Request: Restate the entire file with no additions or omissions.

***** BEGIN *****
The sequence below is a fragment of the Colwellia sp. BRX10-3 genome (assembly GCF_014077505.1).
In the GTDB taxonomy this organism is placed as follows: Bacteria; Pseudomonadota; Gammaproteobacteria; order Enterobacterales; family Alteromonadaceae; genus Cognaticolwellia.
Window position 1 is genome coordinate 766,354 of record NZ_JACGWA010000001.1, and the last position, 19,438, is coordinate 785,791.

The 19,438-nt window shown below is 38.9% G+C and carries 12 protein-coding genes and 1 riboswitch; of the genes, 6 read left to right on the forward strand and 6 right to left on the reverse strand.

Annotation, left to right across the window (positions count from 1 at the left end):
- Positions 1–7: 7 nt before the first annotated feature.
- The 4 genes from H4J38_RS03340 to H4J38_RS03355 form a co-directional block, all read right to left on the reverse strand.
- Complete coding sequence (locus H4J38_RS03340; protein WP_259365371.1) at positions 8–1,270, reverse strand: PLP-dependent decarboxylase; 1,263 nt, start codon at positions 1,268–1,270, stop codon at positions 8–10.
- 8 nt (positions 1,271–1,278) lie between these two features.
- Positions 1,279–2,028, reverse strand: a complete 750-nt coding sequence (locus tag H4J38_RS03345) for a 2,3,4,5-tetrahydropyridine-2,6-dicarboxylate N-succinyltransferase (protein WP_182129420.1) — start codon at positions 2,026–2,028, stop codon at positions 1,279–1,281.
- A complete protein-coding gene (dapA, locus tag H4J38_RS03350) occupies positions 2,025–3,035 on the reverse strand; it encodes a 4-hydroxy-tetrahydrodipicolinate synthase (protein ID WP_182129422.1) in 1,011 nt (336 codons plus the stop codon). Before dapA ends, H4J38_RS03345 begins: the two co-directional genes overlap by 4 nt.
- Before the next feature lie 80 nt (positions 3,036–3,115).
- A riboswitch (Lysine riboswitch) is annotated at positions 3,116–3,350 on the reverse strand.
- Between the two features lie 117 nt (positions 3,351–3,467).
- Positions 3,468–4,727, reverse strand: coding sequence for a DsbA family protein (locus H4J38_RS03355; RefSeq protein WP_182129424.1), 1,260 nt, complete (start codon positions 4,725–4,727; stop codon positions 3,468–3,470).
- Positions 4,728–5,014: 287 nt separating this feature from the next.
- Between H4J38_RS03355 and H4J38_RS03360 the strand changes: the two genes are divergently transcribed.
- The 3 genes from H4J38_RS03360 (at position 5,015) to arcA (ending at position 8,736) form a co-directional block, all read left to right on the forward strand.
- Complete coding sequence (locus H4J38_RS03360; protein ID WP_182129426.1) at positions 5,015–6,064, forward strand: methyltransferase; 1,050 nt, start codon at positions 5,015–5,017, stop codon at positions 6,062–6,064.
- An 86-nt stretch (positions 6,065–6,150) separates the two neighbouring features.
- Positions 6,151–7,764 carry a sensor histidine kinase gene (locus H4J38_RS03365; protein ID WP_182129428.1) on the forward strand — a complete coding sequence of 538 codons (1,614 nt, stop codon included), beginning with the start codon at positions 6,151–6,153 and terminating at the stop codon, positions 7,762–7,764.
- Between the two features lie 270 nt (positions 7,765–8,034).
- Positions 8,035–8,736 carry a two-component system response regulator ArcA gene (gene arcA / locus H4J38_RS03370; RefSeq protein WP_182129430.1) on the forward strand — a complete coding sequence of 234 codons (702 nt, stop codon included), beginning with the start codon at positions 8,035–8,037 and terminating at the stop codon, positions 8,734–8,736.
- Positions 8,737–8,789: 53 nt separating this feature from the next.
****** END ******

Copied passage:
The sequence below is a fragment of the Colwellia sp. BRX10-3 genome (assembly GCF_014077505.1).
In the GTDB taxonomy this organism is placed as follows: Bacteria; Pseudomonadota; Gammaproteobacteria; order Enterobacterales; family Alteromonadaceae; genus Cognaticolwellia.
Window position 1 is genome coordinate 766,354 of record NZ_JACGWA010000001.1, and the last position, 19,438, is coordinate 785,791.

The 19,438-nt window shown below is 38.9% G+C and carries 12 protein-coding genes and 1 riboswitch; of the genes, 6 read left to right on the forward strand and 6 right to left on the reverse strand.

Annotation, left to right across the window (positions count from 1 at the left end):
- Positions 1–7: 7 nt before the first annotated feature.
- The 4 genes from H4J38_RS03340 to H4J38_RS03355 form a co-directional block, all read right to left on the reverse strand.
- Complete coding sequence (locus H4J38_RS03340; protein WP_259365371.1) at positions 8–1,270, reverse strand: PLP-dependent decarboxylase; 1,263 nt, start codon at positions 1,268–1,270, stop codon at positions 8–10.
- 8 nt (positions 1,271–1,278) lie between these two features.
- Positions 1,279–2,028, reverse strand: a complete 750-nt coding sequence (locus tag H4J38_RS03345) for a 2,3,4,5-tetrahydropyridine-2,6-dicarboxylate N-succinyltransferase (protein WP_182129420.1) — start codon at positions 2,026–2,028, stop codon at positions 1,279–1,281.
- A complete protein-coding gene (dapA, locus tag H4J38_RS03350) occupies positions 2,025–3,035 on the reverse strand; it encodes a 4-hydroxy-tetrahydrodipicolinate synthase (protein ID WP_182129422.1) in 1,011 nt (336 codons plus the stop codon). Before dapA ends, H4J38_RS03345 begins: the two co-directional genes overlap by 4 nt.
- Before the next feature lie 80 nt (positions 3,036–3,115).
- A riboswitch (Lysine riboswitch) is annotated at positions 3,116–3,350 on the reverse strand.
- Between the two features lie 117 nt (positions 3,351–3,467).
- Positions 3,468–4,727, reverse strand: coding sequence for a DsbA family protein (locus H4J38_RS03355; RefSeq protein WP_182129424.1), 1,260 nt, complete (start codon positions 4,725–4,727; stop codon positions 3,468–3,470).
- Positions 4,728–5,014: 287 nt separating this feature from the next.
- Between H4J38_RS03355 and H4J38_RS03360 the strand changes: the two genes are divergently transcribed.
- The 3 genes from H4J38_RS03360 (at position 5,015) to arcA (ending at position 8,736) form a co-directional block, all read left to right on the forward strand.
- Complete coding sequence (locus H4J38_RS03360; protein ID WP_182129426.1) at positions 5,015–6,064, forward strand: methyltransferase; 1,050 nt, start codon at positions 5,015–5,017, stop codon at positions 6,062–6,064.
- An 86-nt stretch (positions 6,065–6,150) separates the two neighbouring features.
- Positions 6,151–7,764 carry a sensor histidine kinase gene (locus H4J38_RS03365; protein ID WP_182129428.1) on the forward strand — a complete coding sequence of 538 codons (1,614 nt, stop codon included), beginning with the start codon at positions 6,151–6,153 and terminating at the stop codon, positions 7,762–7,764.
- Between the two features lie 270 nt (positions 7,765–8,034).
- Positions 8,035–8,736 carry a two-component system response regulator ArcA gene (gene arcA / locus H4J38_RS03370; RefSeq protein WP_182129430.1) on the forward strand — a complete coding sequence of 234 codons (702 nt, stop codon included), beginning with the start codon at positions 8,035–8,037 and terminating at the stop codon, positions 8,734–8,736.
- Positions 8,737–8,789: 53 nt separating this feature from the next.